MISSOULA, Mont. (AP) — The Montana Supreme Court has ruled that a proposed silver and copper mine must seek new permission from the state to continue pursuing a mineral deposit near Libby.
The four-member majority led by Justice Ingrid Gustafson released the decision Tuesday saying the Montanore project on the border of the Cabinet Mountains Wilderness could not rely on a 30-year-old water quality permit granted to a bankrupt company, the Missoulian reported.
Gustafson said the Department of Environmental Quality’s use of an expired 1992 order was unlawful and rejected because “Montana courts do not defer to incorrect or unlawful agency decisions.”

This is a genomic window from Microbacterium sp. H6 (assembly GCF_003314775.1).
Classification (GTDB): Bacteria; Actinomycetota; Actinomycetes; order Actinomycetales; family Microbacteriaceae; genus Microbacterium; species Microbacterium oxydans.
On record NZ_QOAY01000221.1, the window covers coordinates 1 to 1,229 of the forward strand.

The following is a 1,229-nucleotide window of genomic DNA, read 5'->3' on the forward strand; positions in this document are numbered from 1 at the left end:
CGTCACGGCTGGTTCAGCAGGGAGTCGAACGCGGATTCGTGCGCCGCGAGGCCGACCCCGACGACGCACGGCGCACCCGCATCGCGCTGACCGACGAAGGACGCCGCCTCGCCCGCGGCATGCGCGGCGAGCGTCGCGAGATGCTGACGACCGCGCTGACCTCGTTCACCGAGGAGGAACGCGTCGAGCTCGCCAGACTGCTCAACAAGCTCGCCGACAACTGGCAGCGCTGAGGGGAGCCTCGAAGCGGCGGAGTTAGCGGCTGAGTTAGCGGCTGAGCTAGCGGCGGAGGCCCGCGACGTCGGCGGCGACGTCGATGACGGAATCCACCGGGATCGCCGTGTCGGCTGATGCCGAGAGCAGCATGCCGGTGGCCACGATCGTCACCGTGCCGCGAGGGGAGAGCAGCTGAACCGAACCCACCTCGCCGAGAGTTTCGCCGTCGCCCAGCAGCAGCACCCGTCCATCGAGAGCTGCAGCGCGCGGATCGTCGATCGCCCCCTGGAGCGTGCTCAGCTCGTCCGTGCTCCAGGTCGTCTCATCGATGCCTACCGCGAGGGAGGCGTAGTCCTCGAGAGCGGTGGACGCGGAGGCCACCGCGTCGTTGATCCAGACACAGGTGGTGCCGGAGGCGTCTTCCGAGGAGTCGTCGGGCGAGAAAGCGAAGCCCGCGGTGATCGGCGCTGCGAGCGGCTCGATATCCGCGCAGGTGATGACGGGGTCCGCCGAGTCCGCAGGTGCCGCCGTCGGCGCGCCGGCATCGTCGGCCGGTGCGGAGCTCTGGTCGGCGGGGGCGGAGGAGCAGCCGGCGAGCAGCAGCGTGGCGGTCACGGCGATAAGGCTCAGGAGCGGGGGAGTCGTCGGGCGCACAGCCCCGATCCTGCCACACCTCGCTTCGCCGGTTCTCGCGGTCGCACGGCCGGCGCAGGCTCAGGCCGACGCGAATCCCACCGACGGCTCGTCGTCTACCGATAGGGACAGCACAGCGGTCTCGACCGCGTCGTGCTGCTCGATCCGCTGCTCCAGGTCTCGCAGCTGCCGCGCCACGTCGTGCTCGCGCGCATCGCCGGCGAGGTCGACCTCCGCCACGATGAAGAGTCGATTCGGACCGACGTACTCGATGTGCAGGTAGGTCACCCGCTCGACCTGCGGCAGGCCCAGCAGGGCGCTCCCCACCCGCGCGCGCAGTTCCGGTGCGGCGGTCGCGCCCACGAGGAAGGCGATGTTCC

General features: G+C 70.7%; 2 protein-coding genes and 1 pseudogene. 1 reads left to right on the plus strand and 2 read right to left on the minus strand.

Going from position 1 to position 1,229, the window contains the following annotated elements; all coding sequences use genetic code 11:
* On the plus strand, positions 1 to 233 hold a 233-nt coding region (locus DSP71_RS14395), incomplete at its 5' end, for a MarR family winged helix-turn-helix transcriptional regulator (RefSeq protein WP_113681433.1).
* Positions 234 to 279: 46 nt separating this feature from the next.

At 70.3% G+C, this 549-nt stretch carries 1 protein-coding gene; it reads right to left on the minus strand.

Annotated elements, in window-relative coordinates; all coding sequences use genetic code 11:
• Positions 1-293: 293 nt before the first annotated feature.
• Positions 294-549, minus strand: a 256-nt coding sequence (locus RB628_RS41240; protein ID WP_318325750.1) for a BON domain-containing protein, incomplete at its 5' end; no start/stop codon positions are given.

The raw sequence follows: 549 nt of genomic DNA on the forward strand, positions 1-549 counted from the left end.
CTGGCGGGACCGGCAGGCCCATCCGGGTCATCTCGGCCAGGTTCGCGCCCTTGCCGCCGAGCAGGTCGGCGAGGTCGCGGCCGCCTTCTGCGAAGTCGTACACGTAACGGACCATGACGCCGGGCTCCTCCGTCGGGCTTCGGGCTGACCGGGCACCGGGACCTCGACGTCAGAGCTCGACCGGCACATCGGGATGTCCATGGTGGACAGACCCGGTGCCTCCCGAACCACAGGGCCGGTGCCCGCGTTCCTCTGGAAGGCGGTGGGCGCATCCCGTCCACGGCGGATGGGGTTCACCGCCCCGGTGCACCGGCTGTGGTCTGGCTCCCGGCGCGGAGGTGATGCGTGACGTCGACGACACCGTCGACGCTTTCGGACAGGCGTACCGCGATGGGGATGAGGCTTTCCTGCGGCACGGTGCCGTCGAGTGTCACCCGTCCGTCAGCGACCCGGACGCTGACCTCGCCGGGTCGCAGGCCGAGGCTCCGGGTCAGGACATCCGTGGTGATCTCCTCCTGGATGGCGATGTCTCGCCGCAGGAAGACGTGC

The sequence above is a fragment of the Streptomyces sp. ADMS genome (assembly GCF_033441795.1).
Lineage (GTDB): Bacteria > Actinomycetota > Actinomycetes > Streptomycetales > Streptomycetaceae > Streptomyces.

Justice Jim Rice dissented, arguing he thought the permit question wasn’t discussed enough to warrant overturning 14 years of current work on the mine and its permits.
Mine owners Hecla Mining Co. and its subsidiary Montanore Minerals Corp. must now seek a new review and permit application if they wish to pursue the project.
Noranda Minerals Inc. started the Montanore mine in 1989 and got a water pollution permit from the state in 1992. However, it stopped working on the project in 1991 and a state court found in 1993 that Noranda had violated the Montana Clean Water Act, fined it and ordered it to seek new permits.